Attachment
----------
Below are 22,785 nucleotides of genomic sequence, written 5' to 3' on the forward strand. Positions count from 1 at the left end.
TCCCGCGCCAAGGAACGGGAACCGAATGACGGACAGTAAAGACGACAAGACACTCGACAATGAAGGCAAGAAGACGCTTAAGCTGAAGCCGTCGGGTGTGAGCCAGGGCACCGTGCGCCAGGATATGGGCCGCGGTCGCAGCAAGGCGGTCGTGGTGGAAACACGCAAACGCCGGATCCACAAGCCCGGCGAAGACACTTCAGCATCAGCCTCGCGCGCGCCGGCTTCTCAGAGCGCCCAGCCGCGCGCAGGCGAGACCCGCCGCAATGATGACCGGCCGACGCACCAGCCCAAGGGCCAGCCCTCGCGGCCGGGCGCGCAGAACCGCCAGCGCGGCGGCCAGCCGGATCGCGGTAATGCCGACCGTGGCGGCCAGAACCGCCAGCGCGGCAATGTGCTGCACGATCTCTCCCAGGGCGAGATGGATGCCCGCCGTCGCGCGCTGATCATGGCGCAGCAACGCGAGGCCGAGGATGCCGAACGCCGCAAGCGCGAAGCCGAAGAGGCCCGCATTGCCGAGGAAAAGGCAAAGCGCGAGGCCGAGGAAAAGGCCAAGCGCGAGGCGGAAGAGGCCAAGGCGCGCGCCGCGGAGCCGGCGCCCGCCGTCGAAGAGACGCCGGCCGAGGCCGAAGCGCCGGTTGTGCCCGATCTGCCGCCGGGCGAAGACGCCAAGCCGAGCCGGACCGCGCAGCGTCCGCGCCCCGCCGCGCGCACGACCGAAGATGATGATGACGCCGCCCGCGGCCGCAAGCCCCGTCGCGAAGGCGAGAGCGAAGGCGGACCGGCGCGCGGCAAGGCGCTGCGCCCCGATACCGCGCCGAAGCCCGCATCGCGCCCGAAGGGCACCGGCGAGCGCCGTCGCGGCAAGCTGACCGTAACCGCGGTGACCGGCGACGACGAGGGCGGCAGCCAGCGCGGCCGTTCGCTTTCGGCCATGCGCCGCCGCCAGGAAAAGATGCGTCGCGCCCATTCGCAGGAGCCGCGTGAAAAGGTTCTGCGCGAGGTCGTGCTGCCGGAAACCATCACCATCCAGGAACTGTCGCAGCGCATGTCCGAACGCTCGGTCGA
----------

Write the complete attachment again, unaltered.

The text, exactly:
Below are 22,785 nucleotides of genomic sequence, written 5' to 3' on the forward strand. Positions count from 1 at the left end.
TCCCGCGCCAAGGAACGGGAACCGAATGACGGACAGTAAAGACGACAAGACACTCGACAATGAAGGCAAGAAGACGCTTAAGCTGAAGCCGTCGGGTGTGAGCCAGGGCACCGTGCGCCAGGATATGGGCCGCGGTCGCAGCAAGGCGGTCGTGGTGGAAACACGCAAACGCCGGATCCACAAGCCCGGCGAAGACACTTCAGCATCAGCCTCGCGCGCGCCGGCTTCTCAGAGCGCCCAGCCGCGCGCAGGCGAGACCCGCCGCAATGATGACCGGCCGACGCACCAGCCCAAGGGCCAGCCCTCGCGGCCGGGCGCGCAGAACCGCCAGCGCGGCGGCCAGCCGGATCGCGGTAATGCCGACCGTGGCGGCCAGAACCGCCAGCGCGGCAATGTGCTGCACGATCTCTCCCAGGGCGAGATGGATGCCCGCCGTCGCGCGCTGATCATGGCGCAGCAACGCGAGGCCGAGGATGCCGAACGCCGCAAGCGCGAAGCCGAAGAGGCCCGCATTGCCGAGGAAAAGGCAAAGCGCGAGGCCGAGGAAAAGGCCAAGCGCGAGGCGGAAGAGGCCAAGGCGCGCGCCGCGGAGCCGGCGCCCGCCGTCGAAGAGACGCCGGCCGAGGCCGAAGCGCCGGTTGTGCCCGATCTGCCGCCGGGCGAAGACGCCAAGCCGAGCCGGACCGCGCAGCGTCCGCGCCCCGCCGCGCGCACGACCGAAGATGATGATGACGCCGCCCGCGGCCGCAAGCCCCGTCGCGAAGGCGAGAGCGAAGGCGGACCGGCGCGCGGCAAGGCGCTGCGCCCCGATACCGCGCCGAAGCCCGCATCGCGCCCGAAGGGCACCGGCGAGCGCCGTCGCGGCAAGCTGACCGTAACCGCGGTGACCGGCGACGACGAGGGCGGCAGCCAGCGCGGCCGTTCGCTTTCGGCCATGCGCCGCCGCCAGGAAAAGATGCGTCGCGCCCATTCGCAGGAGCCGCGTGAAAAGGTTCTGCGCGAGGTCGTGCTGCCGGAAACCATCACCATCCAGGAACTGTCGCAGCGCATGTCCGAACGCTCGGTCGA